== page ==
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3 outlook on parole for the man who killed 3 Muslims

Moments after a North American man claimed to be awarding three Muslim university students, one prosecutor played a cell phone video of slayings in court on Wednesday as one of the victim's relatives fainted, others cried and a man cursed it Recognized killer open.

Craig Stephen Hicks, 50, blamed three counts of first-degree murder more than four years after the death in February 2015 and two months after the incoming district attorney put Satana Deberry's plans to seek the death penalty hoping to end one The case she said had expired too long.

"I've wanted to be guilty since day one," Hicks said to judge Orlando Hudson. Hudson sentenced Hicks to three consecutive living conditions without parole, thanking for another five years to shoot into a building.

Hicks broke into a Chapel Hill apartment owned by 23-year-old Deah Barakat and killed Barakat, his wife Yusor Abu-Salha, 21, and the woman's 19-year-old sister Razan Abu-Salha.

At that time, the Chapel Hill police said that Hicks claimed he was provoked by competition over parking spaces at the complex where they lived. Relatives said the victims were targeting Muslims and asked federal authorities to practice hate crime.

The authorities later showed that they had insufficient evidence to successfully prosecute Hicks for hate crimes, said Joe Cheshire, a lawyer for the victims' families. He said officials could not overcome Hick's initial statement that the violence was provoked by a parking lot dispute.

Family members and prosecutors spent mostly two hours of hearing that told the judge that Hicks was motivated by bigotry against non-white people. Hicks showed up a gun in the hip when he wanted to scare his Korean neighbor, a black remodel and his possible victim, said district lawyer Satana Deberry.

An aggressive atheist, Hicks also expressed disgust for Christians and Jews. [19659005] "You played in the hands of the worst religious people – the fanatics, the radicals – who want to throw this world," Muhammad Abu-Salha, the woman's father, told Hicks in court. The murder was part of raising hatred for Muslims, he said.

The court showed a video image confession. Hicks told the police that, after taking his gun and extra bullets and pounding at the neighbor's door, he lost control when Barakat cursed him. "I was wrong, I overreacted," Hicks told interrogators.

That account is contradicted by a mobile video, shown in court, where Barakat records his own death.

The video reels when Barakat approaches the door to record the exchange with his often cute neighbor. He hoped there could be evidence of a legal restraint order to keep him away, Cheshire said.

With the parents of the victims and siblings, the video showed that Hicks complained about Barakat and the Abu-Salha sisters used three parking spaces. Prosecutors said it was not true. When Barakat replied, they used no more space than condo rules allowed, Hicks replied, "You will be disrespectful to me, I will be disrespectful …" Hicks pulled a gun out of his waist and fired several times.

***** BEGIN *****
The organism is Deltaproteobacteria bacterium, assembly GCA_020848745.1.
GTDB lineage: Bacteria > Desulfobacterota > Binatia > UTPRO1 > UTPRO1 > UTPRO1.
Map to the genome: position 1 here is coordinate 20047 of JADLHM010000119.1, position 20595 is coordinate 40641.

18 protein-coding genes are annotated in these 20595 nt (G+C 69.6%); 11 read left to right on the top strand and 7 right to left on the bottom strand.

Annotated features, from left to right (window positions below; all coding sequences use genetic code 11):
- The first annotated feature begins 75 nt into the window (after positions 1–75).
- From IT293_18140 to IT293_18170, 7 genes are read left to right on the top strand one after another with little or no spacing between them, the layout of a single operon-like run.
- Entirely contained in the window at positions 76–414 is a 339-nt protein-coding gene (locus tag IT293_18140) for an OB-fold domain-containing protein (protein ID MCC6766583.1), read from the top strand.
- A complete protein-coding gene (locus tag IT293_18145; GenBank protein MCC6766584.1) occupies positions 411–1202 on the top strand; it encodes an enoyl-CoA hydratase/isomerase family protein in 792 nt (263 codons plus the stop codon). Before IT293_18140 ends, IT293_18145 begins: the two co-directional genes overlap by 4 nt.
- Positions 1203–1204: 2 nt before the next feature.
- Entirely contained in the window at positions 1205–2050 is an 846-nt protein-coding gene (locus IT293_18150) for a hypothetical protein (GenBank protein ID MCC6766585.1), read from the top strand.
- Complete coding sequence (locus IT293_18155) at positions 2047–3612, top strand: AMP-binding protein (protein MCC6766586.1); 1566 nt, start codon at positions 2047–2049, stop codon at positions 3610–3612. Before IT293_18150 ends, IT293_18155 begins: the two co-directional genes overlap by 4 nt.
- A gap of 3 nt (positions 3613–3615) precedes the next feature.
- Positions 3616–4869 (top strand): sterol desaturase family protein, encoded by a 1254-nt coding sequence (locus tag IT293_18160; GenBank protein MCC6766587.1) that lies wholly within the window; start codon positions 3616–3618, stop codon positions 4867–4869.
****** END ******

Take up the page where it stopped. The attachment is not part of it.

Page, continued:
The phone dropped. The sounds of women screaming can be heard, followed by several more shots. Silence.

Women cried openly in the courtroom and a young man cursed Hicks. Barakat's older sister, Dr. Suzanne Barakat, fainted. She later appeared at a press conference with family members and a lawyer said she was okay.

"In 36 seconds, Hicks performed three people," said Assistant District Attorney Kendra Montgomery-Blinn.

Hicks said in his confession that when the women were wounded, he shot both his head up close. Autopsy results confirmed his description.

Barakat, a dentist at the University of North Carolina-Chapel Hill and Yusor Abu-Salha had been married for less than two months and she had just been admitted to the dentist. Razan had just made a dean list at North Carolina State University. Barakat and the Abu-Salha sisters had cooked for the homeless, worked to improve a poor Raleigh neighborhood and planned a trip to Turkey to help Syrian war flights, Montgomery-Blinn said.

Prosecutors and family members opposed academic and humanitarian work with those killed with Hicks. An ex-wife told Prosecutor Hicks was fixed in 1993 the Michael Douglas film Falling Down about a frustrated and unemployed white man who responds to personal and social dysfunction with increasing violence.

Hicks third marriage disintegrated and he recently completed his job with an auto party company in anger, Montgomery-Blinn said. Workers there described him as constantly playing computer sniper games, she said.

Hicks listened carefully all the time, his hands shackled.

Former US lawyer Ripley Rand said on Wednesday that his office had not decided to pursue hate crimes to Hicks when he resigned before the upcoming Trump administration in 2017. The federal hate crime constitution requires lawyers to consider the outcome of the state trial when exercising them. fees, he said. It was "no further punishment he could have received that would have meant anything," said Rand.

Spokesman Kelly Laco, the Justice Department, declined views on hate crime.

Cheshire said the families were not happy with the lack of prosecution.

"It hurt a lot of emotions and it added to the false story," he said. "Our government failed with this family and our multicultural democracy."


Follow Emery P. Dalesio on Twitter at http://twitter.com/emerydalesio. His work can be found at https://apnews.com/search/emery%20dalesio.


Associated Press author Martha Wagoner contributed to this report.

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